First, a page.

Following the tragic deaths of four people in a recent flood in Auckland, New Zealand, mayor Wayne Brown has been accused of a poorly managed emergency response – not for the methods he did or did not deploy to help rescue his constituents – but for his approach to communications.
Brown’s critics – of whom there are many – say his radio silence and delay in declaring a state of emergency resulted in people failing to understand the severity of the situation until it was too late, and left gaps in the understanding and collaboration between different emergency response teams. Brown’s defence has been that he was too busy managing the crisis to think about communications – an argument that makes it clear he views communications as an add-on to emergency response instead of an integral part of managing a crisis.
When he finally declared an emergency, he made yet another error by sitting down to sign the order with a freshly made cup of tea. The optics of this weren’t great. He and his team were already late to act, yet there was time to make tea first.
It is now more than a week since this crisis began and Auckland is still in a declared state of emergency. Brown has received petitions and high-profile calls for his resignation. In the face of all this criticism and the loss of life, it still took him a full week to issue a weak apology which continued to shirk responsibility – ironically practicing poor communication when addressing his communication failures.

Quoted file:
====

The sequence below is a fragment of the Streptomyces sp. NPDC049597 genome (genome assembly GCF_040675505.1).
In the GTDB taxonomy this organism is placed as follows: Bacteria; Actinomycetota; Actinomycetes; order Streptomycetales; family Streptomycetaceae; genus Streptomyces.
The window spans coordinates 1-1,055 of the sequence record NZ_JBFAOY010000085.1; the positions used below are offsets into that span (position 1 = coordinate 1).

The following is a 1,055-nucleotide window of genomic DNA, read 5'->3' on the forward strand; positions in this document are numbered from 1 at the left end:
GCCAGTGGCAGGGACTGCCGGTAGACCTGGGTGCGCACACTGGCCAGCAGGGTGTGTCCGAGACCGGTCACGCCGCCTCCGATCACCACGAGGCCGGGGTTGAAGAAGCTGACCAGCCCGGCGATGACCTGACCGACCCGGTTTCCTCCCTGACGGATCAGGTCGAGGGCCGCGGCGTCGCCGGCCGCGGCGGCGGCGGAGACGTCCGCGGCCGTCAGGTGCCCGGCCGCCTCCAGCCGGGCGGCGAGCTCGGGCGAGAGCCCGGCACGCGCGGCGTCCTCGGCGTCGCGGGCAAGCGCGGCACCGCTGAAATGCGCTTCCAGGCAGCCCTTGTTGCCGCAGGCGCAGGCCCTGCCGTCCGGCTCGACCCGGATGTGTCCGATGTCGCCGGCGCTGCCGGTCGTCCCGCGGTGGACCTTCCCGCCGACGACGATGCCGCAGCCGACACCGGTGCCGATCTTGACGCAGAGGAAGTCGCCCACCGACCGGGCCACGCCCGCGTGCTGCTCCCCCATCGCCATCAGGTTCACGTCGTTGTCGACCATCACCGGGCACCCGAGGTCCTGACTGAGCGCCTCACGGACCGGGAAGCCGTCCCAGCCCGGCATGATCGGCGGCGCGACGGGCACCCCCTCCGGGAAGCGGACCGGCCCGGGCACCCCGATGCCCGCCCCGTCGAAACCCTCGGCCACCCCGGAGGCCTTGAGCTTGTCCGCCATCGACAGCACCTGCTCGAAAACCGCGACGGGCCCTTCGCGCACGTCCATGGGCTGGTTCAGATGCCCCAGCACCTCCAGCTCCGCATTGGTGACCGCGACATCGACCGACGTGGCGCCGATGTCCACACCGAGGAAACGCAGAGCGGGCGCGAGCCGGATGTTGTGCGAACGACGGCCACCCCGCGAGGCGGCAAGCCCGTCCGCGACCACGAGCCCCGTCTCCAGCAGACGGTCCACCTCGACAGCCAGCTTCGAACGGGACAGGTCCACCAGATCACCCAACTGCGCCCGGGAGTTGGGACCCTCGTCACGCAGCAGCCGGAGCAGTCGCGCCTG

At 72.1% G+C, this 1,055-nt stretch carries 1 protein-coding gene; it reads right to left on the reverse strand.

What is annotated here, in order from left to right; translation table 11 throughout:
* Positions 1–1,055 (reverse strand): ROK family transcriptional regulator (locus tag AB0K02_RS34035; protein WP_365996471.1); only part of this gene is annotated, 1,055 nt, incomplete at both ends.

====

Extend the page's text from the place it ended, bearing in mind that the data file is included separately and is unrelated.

Thankfully for most of us, lives aren’t at stake when we face a crisis in our business or organisation. But that doesn’t mean there aren’t important lessons to be learned from mayor Brown. When managing or planning for a crisis, communication isn’t an add on, it is a central component to effectively weathering a storm and limiting damage – whether that be financial, reputational or, at the worst extreme, human life.
In truth and fairness, it is difficult to communicate to the best of your ability when you are in the middle of a crisis – fear and uncertainty can lead to immobility. Do you have the right channel – the right message – the right tone? Have you forgotten any customers or stakeholders? Are you being transparent – are you minimising risk? What are the optics of the situation – should you wait on that cup of tea?
This difficulty is why crisis communication plans should be developed and in place long before trouble strikes. I am reminded of the quote from John F. Kennedy, “The time to repair the roof is when the sun is shining”. You can never prepare for everything, but having procedures, processes, key messages and risk assessments in place will enable you to react timely, clearly and efficiently.
I don’t know whether mayor Brown and his team ignored crisis communication plans or if they didn’t exist. It is impossible for me to know if more timely messages could have saved people. But it is worryingly clear that many leaders don’t recognise that communication is an essential tool to effectively manage a crisis, and my heart goes out to the friends and families of those who have died in this tragedy.